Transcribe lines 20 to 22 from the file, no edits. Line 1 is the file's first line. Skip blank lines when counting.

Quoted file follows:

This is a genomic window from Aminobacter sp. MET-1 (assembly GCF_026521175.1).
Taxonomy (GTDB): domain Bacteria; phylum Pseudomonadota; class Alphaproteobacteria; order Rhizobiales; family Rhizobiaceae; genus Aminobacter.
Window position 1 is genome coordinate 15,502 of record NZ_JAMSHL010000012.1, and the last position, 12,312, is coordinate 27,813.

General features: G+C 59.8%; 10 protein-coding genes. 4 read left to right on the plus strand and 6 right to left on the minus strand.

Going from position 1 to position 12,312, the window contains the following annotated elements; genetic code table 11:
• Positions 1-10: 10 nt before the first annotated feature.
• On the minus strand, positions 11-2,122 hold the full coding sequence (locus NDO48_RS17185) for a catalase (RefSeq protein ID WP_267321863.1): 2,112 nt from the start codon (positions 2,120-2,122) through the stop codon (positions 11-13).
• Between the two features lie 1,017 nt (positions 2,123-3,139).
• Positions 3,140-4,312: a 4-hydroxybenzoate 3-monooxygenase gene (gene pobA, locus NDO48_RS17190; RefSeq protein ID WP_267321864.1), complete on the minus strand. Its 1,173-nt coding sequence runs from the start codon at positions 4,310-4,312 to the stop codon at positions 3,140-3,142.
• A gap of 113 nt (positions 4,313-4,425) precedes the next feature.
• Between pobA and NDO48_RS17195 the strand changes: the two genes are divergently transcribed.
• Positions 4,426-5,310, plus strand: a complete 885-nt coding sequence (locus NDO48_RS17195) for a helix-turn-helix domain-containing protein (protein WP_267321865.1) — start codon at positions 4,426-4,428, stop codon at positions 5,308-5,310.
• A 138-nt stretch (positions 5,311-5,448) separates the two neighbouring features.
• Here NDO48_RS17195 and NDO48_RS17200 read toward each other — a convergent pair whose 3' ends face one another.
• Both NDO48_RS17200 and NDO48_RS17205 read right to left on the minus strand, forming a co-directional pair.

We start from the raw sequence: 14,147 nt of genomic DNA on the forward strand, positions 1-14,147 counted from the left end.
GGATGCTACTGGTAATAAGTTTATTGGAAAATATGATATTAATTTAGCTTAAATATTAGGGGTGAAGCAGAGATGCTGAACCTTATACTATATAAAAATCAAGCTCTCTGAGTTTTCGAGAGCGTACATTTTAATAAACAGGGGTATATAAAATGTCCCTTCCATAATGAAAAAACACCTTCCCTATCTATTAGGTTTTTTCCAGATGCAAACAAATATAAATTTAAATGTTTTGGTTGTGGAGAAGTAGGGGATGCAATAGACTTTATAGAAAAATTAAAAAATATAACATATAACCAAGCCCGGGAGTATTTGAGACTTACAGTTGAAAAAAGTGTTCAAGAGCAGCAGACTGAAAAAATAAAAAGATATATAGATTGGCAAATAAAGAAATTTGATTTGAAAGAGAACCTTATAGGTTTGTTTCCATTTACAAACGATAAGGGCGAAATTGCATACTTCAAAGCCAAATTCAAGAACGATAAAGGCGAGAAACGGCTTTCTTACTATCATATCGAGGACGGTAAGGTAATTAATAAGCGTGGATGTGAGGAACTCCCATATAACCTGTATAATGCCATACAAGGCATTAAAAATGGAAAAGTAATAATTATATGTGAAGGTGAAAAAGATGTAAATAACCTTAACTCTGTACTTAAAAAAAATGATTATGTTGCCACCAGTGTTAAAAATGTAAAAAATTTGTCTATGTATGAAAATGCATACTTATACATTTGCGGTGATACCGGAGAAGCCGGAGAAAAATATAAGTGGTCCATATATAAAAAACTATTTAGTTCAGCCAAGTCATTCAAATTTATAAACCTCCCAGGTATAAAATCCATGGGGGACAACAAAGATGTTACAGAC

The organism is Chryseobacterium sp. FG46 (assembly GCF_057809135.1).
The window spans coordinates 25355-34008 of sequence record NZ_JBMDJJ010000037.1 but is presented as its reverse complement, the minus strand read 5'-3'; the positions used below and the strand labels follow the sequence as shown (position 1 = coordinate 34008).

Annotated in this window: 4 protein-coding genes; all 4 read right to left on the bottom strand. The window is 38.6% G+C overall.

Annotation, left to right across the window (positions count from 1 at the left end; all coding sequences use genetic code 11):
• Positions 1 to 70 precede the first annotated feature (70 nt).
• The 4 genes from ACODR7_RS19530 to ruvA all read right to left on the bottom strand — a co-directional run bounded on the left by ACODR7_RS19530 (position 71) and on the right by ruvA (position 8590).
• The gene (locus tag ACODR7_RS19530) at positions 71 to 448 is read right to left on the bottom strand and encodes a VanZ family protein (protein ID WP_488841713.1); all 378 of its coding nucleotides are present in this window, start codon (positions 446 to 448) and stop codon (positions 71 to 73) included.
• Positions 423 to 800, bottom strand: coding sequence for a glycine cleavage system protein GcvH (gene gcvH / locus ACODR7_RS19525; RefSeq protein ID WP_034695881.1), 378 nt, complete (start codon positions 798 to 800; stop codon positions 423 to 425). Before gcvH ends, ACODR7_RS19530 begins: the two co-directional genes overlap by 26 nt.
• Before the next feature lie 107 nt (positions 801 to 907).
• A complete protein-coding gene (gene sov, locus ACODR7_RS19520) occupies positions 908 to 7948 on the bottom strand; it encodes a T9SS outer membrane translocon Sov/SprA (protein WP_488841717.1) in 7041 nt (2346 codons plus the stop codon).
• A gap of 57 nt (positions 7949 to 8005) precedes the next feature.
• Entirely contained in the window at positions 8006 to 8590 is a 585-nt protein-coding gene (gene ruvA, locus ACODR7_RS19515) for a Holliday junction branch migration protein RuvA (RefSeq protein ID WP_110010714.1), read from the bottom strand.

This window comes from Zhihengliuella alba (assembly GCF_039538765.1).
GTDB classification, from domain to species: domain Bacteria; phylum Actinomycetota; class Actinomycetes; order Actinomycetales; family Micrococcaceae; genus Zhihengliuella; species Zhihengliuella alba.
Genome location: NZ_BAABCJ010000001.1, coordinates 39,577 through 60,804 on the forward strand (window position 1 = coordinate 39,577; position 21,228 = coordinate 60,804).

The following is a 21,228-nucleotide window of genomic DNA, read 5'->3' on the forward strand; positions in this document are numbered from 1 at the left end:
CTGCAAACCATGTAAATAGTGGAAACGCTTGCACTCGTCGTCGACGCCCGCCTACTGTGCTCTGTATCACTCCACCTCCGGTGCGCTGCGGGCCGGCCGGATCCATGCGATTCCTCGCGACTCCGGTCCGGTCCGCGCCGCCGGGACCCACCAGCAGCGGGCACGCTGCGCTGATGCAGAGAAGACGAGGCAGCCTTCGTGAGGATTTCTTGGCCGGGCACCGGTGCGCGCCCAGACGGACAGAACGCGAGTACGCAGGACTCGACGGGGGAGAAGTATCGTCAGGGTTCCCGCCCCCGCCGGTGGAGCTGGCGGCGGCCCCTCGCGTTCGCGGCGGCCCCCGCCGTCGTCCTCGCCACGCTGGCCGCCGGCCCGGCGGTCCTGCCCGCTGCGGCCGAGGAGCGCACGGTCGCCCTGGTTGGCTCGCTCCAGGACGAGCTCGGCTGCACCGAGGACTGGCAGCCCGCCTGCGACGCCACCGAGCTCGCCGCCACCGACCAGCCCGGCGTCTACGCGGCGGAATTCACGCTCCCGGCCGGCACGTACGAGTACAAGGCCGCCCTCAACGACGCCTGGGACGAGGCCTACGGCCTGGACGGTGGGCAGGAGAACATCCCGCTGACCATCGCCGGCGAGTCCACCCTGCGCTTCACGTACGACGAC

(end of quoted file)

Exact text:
Annotated in this window: 4 protein-coding genes; all 4 read right to left on the bottom strand. The window is 38.6% G+C overall.

Annotation, left to right across the window (positions count from 1 at the left end; all coding sequences use genetic code 11):
• Positions 1 to 70 precede the first annotated feature (70 nt).